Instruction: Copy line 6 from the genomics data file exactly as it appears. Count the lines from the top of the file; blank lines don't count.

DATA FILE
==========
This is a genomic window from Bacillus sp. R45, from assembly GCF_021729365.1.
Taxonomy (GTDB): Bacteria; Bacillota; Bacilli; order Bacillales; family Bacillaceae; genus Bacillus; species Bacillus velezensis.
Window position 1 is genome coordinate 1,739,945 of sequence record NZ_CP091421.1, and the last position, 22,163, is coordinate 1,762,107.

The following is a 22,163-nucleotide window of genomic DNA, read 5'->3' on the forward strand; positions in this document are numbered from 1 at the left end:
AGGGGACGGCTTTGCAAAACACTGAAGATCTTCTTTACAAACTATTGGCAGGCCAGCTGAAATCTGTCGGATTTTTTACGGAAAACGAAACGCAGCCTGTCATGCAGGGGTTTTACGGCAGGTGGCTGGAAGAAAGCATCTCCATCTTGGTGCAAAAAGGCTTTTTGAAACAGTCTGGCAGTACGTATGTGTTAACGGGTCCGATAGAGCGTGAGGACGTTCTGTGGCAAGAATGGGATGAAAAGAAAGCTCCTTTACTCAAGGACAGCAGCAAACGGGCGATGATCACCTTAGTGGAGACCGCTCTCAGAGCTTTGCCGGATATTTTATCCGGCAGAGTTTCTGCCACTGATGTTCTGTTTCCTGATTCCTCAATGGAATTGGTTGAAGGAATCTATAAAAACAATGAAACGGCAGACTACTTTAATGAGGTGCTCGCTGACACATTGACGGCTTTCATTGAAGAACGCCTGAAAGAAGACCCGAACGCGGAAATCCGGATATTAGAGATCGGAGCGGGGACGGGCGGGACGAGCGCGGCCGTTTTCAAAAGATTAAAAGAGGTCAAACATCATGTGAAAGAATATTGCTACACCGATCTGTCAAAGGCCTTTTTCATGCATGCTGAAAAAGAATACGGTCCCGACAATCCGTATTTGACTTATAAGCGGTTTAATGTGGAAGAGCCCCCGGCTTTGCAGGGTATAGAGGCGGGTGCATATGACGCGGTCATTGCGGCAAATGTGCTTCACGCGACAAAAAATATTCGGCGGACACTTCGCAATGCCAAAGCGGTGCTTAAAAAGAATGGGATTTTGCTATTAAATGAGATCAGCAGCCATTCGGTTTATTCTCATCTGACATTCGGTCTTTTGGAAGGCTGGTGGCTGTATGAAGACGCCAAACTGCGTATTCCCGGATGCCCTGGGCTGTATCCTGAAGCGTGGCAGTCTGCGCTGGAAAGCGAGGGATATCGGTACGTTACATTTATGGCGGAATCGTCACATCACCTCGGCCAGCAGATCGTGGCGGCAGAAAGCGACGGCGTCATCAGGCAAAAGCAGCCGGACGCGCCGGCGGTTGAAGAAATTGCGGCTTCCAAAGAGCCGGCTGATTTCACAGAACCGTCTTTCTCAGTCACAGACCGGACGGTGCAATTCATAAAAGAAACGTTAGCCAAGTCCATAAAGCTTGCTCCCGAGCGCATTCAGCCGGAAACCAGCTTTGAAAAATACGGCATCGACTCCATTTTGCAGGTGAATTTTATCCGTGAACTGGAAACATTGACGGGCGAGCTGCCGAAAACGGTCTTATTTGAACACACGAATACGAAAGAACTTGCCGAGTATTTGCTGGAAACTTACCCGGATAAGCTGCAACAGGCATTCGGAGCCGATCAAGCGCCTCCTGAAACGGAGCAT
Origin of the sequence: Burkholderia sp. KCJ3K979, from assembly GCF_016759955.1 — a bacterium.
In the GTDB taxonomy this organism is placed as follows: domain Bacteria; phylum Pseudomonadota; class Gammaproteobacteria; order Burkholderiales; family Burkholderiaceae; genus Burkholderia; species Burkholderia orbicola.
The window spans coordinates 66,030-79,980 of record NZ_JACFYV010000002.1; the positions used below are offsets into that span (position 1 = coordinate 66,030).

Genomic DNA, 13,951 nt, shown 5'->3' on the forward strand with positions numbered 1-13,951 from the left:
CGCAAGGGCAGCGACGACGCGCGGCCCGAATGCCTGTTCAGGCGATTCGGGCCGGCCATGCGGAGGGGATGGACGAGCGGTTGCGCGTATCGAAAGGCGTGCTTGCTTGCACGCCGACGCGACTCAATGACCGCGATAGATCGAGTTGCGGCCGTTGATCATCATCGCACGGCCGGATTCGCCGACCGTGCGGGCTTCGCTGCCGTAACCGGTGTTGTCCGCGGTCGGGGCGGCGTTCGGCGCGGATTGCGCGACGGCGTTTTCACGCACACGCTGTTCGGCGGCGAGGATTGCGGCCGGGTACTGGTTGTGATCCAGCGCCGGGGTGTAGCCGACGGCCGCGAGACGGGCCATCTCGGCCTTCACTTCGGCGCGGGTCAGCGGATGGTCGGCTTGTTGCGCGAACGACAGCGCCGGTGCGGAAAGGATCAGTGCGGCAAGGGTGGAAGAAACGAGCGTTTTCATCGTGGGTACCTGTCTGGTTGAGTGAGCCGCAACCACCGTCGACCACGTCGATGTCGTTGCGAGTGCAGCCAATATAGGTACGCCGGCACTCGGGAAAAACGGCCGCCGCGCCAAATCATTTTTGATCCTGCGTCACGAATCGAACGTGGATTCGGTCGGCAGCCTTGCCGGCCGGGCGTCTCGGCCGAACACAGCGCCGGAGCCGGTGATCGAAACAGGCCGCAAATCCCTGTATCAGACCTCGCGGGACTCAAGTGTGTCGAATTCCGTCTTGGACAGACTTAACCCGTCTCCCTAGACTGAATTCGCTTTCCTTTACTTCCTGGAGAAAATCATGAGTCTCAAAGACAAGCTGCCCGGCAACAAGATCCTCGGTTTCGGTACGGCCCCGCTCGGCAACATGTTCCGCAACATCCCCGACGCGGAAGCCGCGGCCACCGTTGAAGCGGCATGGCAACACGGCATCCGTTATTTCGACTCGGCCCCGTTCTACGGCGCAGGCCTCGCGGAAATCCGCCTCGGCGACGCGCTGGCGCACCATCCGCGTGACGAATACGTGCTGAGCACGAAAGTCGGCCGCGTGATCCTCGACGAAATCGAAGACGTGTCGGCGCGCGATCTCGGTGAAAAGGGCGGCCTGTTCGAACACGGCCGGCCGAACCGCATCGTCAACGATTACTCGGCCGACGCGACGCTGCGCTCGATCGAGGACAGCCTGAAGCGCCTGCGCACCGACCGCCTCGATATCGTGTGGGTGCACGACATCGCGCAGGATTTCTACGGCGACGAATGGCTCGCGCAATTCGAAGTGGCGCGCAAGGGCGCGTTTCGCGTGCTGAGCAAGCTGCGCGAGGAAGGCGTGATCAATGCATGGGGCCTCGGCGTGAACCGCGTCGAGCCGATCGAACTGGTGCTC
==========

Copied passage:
Origin of the sequence: Burkholderia sp. KCJ3K979, from assembly GCF_016759955.1 — a bacterium.